Everyone agrees dialogue is tough. If it’s ‘flat’ it will suck the life right out of your writing. If it sings, it will suck your readers into the burning hot core of your story.
In this mini-workshop Phil Dwyer and Dale Long will use a case-study approach to examine the essential elements of dialogue: what it’s for and what pit-falls to avoid. Participants will learn:
- The multi-faceted function of dialogue
- Scene setting
- Advancing the action
- How to handle regional accents/dialects (avoiding the Dick Van Dyke trap)
- The difference between literary and genre fiction (and the differences, sometimes not too subtle, between genres)
- The importance of context for believability (whispering and shouting)
Dale and Phil both grew up listening to a hotchpotch of accents and dialects – the guttural stops of cockney and the lilting Celtic inflections of Newfoundland. They’ve also been grappling with dialogue in their projects (both novels are set in London) and they’ve learned a thing or two along the way – chiefly what not to do.
About the presenters:
Phil Dwyer was born in London, and grew up surrounded by the jarring glottal stops of the Cockney accent. His brother in law is a costermonger whose colourful language continues to confuse, amuse and inspire him. He worked for 20 years in the magazine publishing world, first as a reporter, rising to editor and publisher of a dozen titles. His journalism has appeared in over 15 publications, including The Financial Times, The Times of London, and The Observer. In 2001 he started work on his first novel. It is currently in its 9th draft, but is already attracting attention from agents and publishers. His fiction and creative non-fiction has been published in The Globe And Mail, and Canadian Stories.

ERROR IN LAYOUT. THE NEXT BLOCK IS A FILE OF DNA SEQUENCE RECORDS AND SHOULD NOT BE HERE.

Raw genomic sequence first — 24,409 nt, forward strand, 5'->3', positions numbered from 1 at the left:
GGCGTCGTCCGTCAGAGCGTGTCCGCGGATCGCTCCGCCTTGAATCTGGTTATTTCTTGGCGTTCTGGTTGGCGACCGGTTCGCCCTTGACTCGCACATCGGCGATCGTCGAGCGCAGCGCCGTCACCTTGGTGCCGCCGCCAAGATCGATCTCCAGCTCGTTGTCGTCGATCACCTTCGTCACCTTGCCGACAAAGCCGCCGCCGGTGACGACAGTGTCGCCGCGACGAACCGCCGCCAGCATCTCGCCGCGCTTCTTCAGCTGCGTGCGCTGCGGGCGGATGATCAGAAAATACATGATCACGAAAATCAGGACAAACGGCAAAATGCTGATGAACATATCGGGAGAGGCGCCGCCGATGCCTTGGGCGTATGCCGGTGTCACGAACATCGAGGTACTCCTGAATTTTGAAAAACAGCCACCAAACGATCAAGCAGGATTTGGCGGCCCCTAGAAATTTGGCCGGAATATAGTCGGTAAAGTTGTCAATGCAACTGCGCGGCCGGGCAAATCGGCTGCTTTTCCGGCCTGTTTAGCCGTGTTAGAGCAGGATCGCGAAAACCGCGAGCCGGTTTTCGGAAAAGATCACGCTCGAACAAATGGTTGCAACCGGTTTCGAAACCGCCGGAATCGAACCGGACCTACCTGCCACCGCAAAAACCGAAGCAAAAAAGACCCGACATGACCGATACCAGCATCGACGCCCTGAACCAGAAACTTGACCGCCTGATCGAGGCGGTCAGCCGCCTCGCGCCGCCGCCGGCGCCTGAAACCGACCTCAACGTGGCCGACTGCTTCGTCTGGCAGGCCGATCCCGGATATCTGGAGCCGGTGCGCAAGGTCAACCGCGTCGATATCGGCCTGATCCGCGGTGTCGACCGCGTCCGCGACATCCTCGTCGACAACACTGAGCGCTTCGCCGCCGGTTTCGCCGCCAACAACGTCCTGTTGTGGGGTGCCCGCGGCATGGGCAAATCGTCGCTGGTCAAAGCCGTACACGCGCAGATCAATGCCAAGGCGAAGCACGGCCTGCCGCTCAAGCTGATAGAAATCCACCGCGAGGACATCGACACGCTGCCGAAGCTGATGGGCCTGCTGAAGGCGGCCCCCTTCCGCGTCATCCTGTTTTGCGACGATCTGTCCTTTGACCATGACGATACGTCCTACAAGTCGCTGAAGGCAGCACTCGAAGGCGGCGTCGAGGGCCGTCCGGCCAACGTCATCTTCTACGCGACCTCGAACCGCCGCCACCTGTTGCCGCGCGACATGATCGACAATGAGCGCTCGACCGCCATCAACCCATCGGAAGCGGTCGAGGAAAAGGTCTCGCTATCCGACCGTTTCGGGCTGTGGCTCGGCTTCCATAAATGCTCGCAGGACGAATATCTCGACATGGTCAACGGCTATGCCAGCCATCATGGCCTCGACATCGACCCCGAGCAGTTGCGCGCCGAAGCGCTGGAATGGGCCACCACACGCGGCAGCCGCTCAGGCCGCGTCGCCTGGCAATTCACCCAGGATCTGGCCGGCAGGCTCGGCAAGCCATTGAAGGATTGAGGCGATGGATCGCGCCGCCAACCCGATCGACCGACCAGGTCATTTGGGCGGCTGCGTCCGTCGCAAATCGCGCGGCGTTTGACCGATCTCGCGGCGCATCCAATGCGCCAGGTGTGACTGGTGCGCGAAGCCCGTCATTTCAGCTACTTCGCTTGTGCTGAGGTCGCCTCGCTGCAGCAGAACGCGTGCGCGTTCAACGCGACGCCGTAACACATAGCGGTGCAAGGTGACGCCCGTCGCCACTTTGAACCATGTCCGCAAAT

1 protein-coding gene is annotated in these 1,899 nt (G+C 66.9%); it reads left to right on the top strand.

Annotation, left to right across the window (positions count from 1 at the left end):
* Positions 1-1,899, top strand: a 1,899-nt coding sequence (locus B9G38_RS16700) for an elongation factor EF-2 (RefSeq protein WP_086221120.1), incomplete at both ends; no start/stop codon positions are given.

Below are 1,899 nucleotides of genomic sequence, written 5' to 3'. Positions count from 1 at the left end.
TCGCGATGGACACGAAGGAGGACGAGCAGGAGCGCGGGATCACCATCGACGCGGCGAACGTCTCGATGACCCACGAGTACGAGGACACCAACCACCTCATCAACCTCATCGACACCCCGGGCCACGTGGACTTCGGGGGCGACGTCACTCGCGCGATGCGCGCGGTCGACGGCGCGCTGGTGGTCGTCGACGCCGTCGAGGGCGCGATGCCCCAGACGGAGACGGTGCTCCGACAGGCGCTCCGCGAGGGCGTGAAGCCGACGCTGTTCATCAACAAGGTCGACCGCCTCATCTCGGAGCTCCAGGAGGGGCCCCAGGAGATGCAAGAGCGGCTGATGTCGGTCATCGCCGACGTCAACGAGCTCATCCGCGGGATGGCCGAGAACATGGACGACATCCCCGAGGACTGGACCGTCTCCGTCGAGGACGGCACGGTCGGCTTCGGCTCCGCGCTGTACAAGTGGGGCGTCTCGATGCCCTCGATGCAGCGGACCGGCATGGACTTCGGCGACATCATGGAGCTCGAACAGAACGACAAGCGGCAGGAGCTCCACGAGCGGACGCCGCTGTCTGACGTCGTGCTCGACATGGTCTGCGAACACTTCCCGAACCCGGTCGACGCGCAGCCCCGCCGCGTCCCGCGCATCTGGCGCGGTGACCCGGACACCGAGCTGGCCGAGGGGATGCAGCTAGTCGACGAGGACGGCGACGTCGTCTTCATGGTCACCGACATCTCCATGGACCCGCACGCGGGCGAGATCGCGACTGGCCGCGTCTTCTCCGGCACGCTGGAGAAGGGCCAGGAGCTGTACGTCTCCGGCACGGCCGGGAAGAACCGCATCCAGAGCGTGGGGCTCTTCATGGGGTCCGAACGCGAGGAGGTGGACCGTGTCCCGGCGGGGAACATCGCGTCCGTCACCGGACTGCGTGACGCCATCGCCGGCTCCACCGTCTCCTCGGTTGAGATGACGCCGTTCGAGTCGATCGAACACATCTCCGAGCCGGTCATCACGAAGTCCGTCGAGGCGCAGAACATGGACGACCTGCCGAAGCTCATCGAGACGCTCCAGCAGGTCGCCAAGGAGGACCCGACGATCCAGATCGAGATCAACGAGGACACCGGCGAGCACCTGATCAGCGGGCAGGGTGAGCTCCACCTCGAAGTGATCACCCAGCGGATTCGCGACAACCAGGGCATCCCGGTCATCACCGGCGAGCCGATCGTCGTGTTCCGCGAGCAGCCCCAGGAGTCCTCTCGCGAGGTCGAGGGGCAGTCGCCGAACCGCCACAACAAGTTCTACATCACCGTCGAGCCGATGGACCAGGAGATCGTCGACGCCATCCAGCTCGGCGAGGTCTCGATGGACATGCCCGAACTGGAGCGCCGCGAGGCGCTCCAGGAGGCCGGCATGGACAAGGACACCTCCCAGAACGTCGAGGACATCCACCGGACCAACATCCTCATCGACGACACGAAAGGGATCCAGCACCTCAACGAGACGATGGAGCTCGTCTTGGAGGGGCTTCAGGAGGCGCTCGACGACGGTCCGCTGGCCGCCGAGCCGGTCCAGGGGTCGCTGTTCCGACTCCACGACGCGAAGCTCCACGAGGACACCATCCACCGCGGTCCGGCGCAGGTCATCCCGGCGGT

Dale Long‘s roots began on the craggy shores of Newfoundland. From there his parents moved him west. After many stops they finally alighted in the farm district of Sanford, Ontario. For many years the mathematical side of Dale’s brain hid his creative bent. It wasn’t until he turned 40 that an impulsive leap and a none too gentle push from his wife landed him in a Durham College creative writing course. He hit the ground running and has never looked back. Growing up surround by the heavy brogues of his Newfoundland family and his very Scottish great grandmother, Dale notices a musical quality to speech that he applies to his writing. In addition to his blog, Dale has had a humour article published in the Metroland newspaper and an excerpt from his first novel published in the WCDR’s Wicked Words anthology.